Quarantine has put me in a very introspective and reflective mood as of late; there is no time where I feel this as intensely as when the clock creeps closer to midnight. Like many others, my roommate and I have been watching new Netflix releases after work to pass the time. One evening, I idly pressed play on the first episode of The Midnight Gospel.
What I expected was a hilarious cartoon with eye-catching visuals à la Adventure Time creator, Pendleton Ward. What I encountered was a life affirming spiritual exploration.
The Midnight Gospel is an adult animated show that centres around the main character Clancy’s titular ‘space-cast’ (space-wide podcast). He owns an extraordinary bio-computer that is capable of simulating universes and planets. More importantly, Clancy’s computer simulates residents within that universe — residents that he visits and interviews for his space-cast.
The conversations Clancy has with the denizens of his simulated universes are profoundly touching. The deeply philosophical interviews are derived from real life interviews by Clancy voice actor, Duncan Trussel, on his podcast The Duncan Trussell Family Hour. Clancy and his guests discuss the complexities of life and existence, mysticism and reality, and even loss and death.
What makes The Midnight Gospel so special is the interaction between the conversations’ subject matter and the stunning visual landscape Pendleton Ward creates and unfolds. Ward’s penchant for shrouding ultra-violence in colourful, cartoonish pastels creates unbelievable scenes. Through the course of the show, the deep philosophical matter is complemented, contrasted, or exactly represented in fascinating and creative ways.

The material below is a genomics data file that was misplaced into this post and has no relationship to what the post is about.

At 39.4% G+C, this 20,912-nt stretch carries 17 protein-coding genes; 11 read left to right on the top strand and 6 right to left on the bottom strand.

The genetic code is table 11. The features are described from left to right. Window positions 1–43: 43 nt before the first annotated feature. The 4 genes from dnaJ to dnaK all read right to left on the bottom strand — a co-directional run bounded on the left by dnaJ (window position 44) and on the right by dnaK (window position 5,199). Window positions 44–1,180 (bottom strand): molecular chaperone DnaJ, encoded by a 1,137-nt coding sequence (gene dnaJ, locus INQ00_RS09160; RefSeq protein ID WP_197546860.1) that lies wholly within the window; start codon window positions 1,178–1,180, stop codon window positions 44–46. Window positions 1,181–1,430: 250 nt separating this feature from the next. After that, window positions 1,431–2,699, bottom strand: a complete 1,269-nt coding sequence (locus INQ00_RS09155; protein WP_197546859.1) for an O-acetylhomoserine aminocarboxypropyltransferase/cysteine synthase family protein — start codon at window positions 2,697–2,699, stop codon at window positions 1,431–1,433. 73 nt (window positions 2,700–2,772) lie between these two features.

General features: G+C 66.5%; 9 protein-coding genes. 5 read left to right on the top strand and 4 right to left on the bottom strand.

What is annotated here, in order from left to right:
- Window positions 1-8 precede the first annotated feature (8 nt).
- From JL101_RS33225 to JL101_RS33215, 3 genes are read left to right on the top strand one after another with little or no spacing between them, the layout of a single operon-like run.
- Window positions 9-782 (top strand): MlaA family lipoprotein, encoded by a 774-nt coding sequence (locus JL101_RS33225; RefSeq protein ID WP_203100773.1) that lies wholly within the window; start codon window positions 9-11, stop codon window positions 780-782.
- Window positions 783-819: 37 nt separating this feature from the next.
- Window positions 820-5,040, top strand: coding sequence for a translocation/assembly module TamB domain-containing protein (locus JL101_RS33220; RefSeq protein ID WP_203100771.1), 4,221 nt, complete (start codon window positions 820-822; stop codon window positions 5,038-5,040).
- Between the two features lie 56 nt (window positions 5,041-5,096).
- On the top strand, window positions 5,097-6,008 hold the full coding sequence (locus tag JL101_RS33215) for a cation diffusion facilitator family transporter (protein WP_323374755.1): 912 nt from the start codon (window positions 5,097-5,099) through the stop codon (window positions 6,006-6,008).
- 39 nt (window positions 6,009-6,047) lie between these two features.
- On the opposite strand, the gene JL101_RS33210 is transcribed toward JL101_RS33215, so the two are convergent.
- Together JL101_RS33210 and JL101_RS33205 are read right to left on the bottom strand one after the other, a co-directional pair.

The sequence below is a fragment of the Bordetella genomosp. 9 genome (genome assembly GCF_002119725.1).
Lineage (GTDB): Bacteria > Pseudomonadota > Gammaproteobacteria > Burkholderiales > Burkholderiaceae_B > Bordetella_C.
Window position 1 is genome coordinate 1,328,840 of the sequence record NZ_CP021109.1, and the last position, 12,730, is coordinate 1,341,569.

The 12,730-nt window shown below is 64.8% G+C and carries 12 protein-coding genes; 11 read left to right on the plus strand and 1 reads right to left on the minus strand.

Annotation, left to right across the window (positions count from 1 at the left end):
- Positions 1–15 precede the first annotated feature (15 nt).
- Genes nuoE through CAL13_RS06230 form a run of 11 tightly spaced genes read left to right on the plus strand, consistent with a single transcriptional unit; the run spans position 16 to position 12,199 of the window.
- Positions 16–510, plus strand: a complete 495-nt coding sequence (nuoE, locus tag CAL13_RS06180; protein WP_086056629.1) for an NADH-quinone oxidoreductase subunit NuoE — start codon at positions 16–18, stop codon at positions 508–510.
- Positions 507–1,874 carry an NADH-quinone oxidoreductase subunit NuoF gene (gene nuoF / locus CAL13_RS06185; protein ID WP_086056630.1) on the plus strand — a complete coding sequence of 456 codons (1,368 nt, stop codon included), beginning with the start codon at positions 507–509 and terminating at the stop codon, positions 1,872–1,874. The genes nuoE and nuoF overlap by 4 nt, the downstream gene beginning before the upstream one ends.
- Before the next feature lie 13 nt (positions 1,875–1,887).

One episode highlights a conversation about dogma and fate whilst characters beat zombies into a pulp. In another episode, we watch as Clancy and his space cattle interviewee are hunted, pulverized into ground meat, and transported as food while discussing forgiveness and regret. Words fail to capture the sheer imagination behind The Midnight Gospel. The show unpredictably shifts into and out of this fantastical world into meta conversations about the world that we, the viewers, live in. You can watch it over and over again and find new meaning in what is being said, what is being seen, or everything in between.
In a Western culture imbued with capitalism and secularism, conversations about deep spirituality aren’t necessarily in vogue. The Midnight Gospel is, in my mind, required watching for those of us in our early-to-mid twenties. It’s a crash course on big ideas in Hinduism, Secularism, Buddhism and on the most superficial level humanity itself. Watch it at midnight. Hell, maybe watch it after smoking a joint. Thank me later.